Skift: Can Amadeus successfully manage the shrinking of its distribution business in a profitable, stable way? A few investment analysts are wondering if the airlines’ push for direct connections will prompt a sharp drop, rather than a slow decline.
Maroto: I do not expect a sharp drop in the GDS [global distribution system].
Of course, you have a dramatic challenge. You have direct sales. You have many different new ways today of selling tickets. Fine.
Yes, the reality is that the GDS has been growing less than passenger traffic has grown, and therefore, it is shrinking as a business.
The fact is that the GDS is growing less than the traffic is because there are other ways of selling tickets that have been growing faster.
But those trend lines have been happening for many, many years. We’re not surprised. There will be alternative channels and, maybe alternative ways of selling.
But all of these things, like the “direct connects” that you mention, are not new. I mean, you know about how American Airlines, at one point in the U.S, tried to circumvent the GDS, in the mid-2000s.
Skift: Lufthansa has been creating direct connections with corporate travel agencies to avoid using companies like yours. There are rumors that other airline groups may try similar efforts.
Maroto: Is there going to be a general drop-off, like in the case of Lufthansa and the others, you ask?
With all due respect to the people that are representing those companies, I don’t think these developments are as significant as has been represented.
The GDS provides substantial value to airlines. It aggregates content and provides this content to travel agencies. I don’t see any other more efficient or better alternatives for that today.
Yes, the GDSs will need to evolve in functionality. But we have evolved before. Today we are much better at helping the airlines to really upsell and to really maximize their offer.
Skift: Many industries have gotten disrupted by the internet. Taxis by Uber etc. Retail by Amazon. Newspapers by Google AdWords. Are you sure Amadeus won’t be disrupted?
Of course, there is always a risk that there is a disruption in any industry, as we have seen with the challenges the Internet has presented to many industries.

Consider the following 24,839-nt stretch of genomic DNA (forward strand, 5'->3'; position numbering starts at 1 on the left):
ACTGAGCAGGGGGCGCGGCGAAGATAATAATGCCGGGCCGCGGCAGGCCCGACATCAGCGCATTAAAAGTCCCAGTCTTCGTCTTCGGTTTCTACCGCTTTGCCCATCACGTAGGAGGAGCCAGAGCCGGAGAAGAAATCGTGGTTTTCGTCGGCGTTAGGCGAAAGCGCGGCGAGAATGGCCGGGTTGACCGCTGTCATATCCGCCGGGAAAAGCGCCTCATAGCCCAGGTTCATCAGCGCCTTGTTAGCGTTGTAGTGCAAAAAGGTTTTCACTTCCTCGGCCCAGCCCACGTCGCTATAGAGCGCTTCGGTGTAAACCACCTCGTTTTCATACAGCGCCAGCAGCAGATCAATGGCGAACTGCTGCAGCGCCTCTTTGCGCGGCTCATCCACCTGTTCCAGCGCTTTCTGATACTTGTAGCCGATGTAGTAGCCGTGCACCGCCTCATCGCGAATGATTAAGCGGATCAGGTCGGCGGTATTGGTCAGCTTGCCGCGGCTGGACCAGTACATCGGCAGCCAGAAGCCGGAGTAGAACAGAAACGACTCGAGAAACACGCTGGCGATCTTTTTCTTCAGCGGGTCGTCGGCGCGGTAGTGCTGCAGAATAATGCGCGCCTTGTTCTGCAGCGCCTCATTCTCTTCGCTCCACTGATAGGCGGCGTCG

I cannot say nothing will happen that may impact our business in the coming years, that’s clear.
However, what I may say is that nothing you mentioned is going to represent a sudden drop of whatever amount for our company.
Skift: Being a middleman distributor is not the future of your company, and you’re not dependent on it, as a business, to thrive. So why not carve it out and sell it off?
Maroto: We aim to cover the whole travel industry. The GDS is an important part of how the industry works. On top of that, there are many synergies between what the GDS provides and other parts of our business.
It is true that the GDS has been growing less than the IT solutions and the investments we have grown in other areas such as hospitality. But it will remain an important part of the company in the future.
Skift: In 2015, Amadeus made its biggest acquisition yet under your watch. It acquired Navitaire, which specializes in reservation systems, for $830 million. Luis, how does the acquisition fit into Amadeus’ long-term vision?
Maroto: Navitaire had the largest market share as a tech provider to the low-cost carriers. We hadn’t had as much traction in that segment.
So the deal has given us a position in a segment that is relevant, important, and growing.
It also allows us also to provide an overall solution to airline groups that own both low-cost carriers and full-service carriers.
Skift: So there are synergies between Navitaire and Amadeus’s Altêa suite of software?
Maroto: There are some commonalities of the products that low-cost carriers and full-service carriers need — the reservation, inventory, and departure control pieces.
I mean, imagine a low-cost carrier. It is growing and begins to need some functionalities that Amadeus has already on the departure control or revenue management.
It could be the other way around. Navitaire used to develop things from the e-commerce front, on the merchandising space for low-cost carriers that we could use for network carriers who are our Altéa customers.
Skift: Another arm of Amadeus is its IT solutions for airlines. This segment has attractive economies of scale. But how should we judge the success of the business? Because the “revenue per passengers boarded” number doesn’t seem to be growing fast. What’s the relevant metric?